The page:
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Expect 75 Recommendations to Improve Security, Plus Proposed Laws, from Congress' Cyber Commission

Rep. Jim Langevin says he and his fellow commissioners will propose streamlining Congressional oversight, incident reporting by industry, and more.

Come March 11 the Congressionally chartered Cyberspace Solarium Commission will issue an estimated 75 recommendations—including to streamline Congressional oversight and for industry to provide incident reporting—most of which will be accompanied by legislative language, according to the commission’s top staffer.

The 14-member commission includes the four lawmakers—from the House and Senate— private-sector leaders, executive-branch agency heads and cybersecurity thinkers working on a strategy to blunt the harm of cyberattacks. They are required by the latest National Defense Authorization Act to issue their recommendations by April. 

“A little less than 50 of the 75 recommendations have congressional action required,” said Mark Montgomery, executive director of the commission. “We’ve written legislative proposals, whether it’s a line in, line out amendment to a bill or a straight bill, so that the four congressional leaders can take them into their home [committees] and begin to work that legislation right into law.”

Montgomery spoke along with Rep. Jim Langevin, D-R.I., a commission member and chairman of a House Armed Services Committee panel on emerging technology, at an event hosted by BSA | The Software Alliance today.

“They wouldn’t be in the report itself as it would quadruple the length of it,” Montgomery said of the legislative provisions, “but they will be on the website where you can link into them on the day we release. And we’re also handing them to hill members so they can start to work on them.”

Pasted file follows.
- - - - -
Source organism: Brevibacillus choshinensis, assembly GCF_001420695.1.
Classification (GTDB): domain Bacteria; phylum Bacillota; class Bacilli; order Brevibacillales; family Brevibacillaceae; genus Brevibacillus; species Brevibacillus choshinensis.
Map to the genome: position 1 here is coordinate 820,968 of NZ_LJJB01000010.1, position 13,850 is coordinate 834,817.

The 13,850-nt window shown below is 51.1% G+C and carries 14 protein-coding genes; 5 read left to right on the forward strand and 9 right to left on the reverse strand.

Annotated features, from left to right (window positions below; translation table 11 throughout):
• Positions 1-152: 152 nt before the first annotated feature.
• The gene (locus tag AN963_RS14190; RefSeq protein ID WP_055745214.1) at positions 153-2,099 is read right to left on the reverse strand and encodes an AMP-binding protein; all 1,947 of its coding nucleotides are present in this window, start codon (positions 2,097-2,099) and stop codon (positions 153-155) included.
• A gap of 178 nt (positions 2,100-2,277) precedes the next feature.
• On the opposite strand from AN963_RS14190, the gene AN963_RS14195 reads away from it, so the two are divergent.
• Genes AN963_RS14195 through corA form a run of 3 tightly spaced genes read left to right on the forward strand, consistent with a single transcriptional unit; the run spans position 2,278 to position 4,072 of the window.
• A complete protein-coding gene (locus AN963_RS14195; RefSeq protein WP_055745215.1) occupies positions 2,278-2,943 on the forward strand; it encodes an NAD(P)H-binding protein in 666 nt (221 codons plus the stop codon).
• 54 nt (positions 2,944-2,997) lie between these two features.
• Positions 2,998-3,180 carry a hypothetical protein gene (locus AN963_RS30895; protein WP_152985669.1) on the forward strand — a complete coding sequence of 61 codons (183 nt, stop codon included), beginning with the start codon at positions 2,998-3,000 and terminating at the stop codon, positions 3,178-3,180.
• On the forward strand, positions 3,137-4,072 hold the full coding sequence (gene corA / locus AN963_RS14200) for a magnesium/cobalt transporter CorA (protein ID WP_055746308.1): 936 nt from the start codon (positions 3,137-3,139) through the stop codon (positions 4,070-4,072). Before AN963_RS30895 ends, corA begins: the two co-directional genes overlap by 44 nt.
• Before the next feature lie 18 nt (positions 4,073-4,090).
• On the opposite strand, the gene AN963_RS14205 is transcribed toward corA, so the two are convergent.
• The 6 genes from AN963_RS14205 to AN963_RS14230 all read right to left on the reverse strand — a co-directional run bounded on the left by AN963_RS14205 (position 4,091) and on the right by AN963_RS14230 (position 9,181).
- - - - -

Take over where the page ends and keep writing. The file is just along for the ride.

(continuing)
But because of the range of committees with jurisdiction over cybersecurity, it’s difficult to reach everyone involved, he said.

That’s an issue the report will focus heavily on, Langevin said, noting he’s been having conversations about reforming Congressional oversight for cybersecurity with the House Speaker Nancy Pelosi, D-Calif., so it’s something that’s “on her radar.” 

“Depending on how you count it, there are around 80 different committees and subcommittees that have some kind of jurisdiction over cybersecurity, way too many,” Langevin said, highlighting Energy and Commerce, Homeland Security, Financial Services, and Small Business as just a few on the House side alone. “We need to streamline this process somehow.” 

Lawmakers have been traditionally protective of their turf, so Langevin said he was surprised he didn’t turn out to be a lone voice in the wilderness in advocating reform. Instead, he said, there was a lot of agreement among the commission on the issue.

Another bucket of recommendations Langevin highlighted was for a mechanism to improve the availability of metrics for cybersecurity. 

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The commission will recommend taking information sharing beyond threat indicators to incident reporting. The group apparently agrees it’s important to have more data on the kinds of attacks entities experience, the kind of data being stolen, and what kinds of vulnerabilities were exploited, in order to better inform policies, particularly those used by private insurance companies and certification bodies.

So far, such reporting has been stymied by a culture where hacks are associated with shame and secrecy, rather than forensics, Langevin said.

Pressed for details on why companies would be inclined to share incident data, Montgomery said one key will be to ensure the data is anonymized. 

But he said there will be a significant challenge in setting up a structure that is shared between the public and private sector for doing this. 

“We don’t want to build a government database,” he said. “It will be about figuring out how to create a shared database, which won’t be easy. We’re not traditionally good at co-owning things in government.”